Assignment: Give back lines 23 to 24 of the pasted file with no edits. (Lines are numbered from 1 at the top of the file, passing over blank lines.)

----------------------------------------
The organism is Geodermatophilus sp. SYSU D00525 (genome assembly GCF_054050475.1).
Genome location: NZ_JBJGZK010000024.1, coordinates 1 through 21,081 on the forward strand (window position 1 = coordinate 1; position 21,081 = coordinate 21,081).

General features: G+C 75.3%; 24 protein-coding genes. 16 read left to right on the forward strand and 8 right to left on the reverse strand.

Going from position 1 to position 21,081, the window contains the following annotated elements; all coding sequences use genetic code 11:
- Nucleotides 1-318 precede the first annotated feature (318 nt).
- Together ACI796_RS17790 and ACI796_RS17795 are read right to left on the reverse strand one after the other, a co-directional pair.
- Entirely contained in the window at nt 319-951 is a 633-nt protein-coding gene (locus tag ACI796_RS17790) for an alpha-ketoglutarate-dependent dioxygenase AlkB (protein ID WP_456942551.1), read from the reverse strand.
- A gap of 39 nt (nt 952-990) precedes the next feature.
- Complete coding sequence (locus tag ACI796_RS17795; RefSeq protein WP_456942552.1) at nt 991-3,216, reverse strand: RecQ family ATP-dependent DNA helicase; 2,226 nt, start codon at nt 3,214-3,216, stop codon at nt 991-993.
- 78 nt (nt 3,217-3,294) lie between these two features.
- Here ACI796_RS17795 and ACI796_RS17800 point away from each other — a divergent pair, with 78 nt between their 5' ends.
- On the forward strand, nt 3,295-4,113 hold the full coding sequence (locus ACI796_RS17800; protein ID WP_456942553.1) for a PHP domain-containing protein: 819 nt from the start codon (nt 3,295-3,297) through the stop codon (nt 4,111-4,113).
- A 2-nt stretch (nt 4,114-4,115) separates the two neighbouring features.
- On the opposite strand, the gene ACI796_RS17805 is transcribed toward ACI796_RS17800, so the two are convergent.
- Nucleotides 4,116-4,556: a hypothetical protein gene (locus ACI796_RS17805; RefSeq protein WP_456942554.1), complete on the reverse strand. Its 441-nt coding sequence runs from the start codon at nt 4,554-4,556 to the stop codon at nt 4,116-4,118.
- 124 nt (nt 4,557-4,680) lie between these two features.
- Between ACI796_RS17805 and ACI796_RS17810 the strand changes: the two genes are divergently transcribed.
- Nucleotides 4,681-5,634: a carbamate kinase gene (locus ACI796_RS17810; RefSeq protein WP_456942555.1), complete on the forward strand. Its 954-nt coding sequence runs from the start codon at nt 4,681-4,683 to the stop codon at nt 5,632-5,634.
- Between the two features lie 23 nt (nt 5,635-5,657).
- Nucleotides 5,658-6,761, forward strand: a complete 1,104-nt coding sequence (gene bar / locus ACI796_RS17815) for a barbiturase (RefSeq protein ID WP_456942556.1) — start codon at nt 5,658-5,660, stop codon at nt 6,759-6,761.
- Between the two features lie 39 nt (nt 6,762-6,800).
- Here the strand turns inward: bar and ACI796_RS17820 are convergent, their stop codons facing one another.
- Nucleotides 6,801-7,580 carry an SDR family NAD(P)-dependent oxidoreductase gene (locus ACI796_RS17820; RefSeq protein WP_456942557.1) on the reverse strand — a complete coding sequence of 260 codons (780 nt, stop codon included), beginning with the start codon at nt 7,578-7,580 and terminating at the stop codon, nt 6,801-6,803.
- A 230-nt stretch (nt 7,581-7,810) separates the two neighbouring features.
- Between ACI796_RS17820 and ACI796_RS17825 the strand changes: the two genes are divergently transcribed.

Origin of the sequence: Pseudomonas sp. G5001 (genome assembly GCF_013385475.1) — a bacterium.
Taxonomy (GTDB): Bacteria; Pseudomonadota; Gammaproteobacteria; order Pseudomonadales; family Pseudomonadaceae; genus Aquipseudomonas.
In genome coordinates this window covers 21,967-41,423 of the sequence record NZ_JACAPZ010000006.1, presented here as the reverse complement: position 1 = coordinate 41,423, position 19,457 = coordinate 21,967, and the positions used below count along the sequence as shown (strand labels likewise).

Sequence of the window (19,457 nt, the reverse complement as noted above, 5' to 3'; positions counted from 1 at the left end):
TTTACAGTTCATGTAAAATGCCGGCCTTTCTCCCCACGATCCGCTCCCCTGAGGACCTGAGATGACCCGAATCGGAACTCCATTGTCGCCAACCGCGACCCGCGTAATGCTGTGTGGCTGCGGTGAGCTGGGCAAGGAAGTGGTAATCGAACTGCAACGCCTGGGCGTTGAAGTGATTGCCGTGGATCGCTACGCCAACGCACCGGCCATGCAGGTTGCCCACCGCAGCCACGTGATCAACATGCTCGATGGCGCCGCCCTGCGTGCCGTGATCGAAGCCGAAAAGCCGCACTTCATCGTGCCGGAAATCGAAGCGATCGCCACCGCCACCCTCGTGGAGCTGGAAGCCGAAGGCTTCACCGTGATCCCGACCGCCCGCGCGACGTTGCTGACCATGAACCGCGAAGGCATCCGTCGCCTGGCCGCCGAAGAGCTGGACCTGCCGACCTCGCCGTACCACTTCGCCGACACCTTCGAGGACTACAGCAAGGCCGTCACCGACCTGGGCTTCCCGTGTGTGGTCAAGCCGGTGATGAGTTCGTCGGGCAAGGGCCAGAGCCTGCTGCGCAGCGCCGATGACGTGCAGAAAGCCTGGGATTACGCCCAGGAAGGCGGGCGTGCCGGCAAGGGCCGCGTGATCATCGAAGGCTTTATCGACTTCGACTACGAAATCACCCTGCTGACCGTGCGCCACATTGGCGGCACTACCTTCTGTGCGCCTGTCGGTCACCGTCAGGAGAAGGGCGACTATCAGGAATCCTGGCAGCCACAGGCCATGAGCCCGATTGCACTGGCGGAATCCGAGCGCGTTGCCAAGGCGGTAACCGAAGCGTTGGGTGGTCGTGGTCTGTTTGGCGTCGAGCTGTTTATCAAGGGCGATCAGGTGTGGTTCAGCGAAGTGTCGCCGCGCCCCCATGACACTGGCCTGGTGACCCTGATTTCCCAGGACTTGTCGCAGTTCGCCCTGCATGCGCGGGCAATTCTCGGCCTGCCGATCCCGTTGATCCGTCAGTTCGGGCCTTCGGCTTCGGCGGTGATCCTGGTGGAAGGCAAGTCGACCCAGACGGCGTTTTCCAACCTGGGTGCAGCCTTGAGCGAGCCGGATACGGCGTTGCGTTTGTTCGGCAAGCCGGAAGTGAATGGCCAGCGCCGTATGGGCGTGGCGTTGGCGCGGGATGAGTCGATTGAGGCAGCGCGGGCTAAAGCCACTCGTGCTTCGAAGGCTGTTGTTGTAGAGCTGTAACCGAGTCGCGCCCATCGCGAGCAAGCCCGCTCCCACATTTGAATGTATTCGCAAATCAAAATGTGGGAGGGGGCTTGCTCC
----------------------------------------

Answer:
- Nucleotides 6,801-7,580 carry an SDR family NAD(P)-dependent oxidoreductase gene (locus ACI796_RS17820; RefSeq protein WP_456942557.1) on the reverse strand — a complete coding sequence of 260 codons (780 nt, stop codon included), beginning with the start codon at nt 7,578-7,580 and terminating at the stop codon, nt 6,801-6,803.
- A 230-nt stretch (nt 7,581-7,810) separates the two neighbouring features.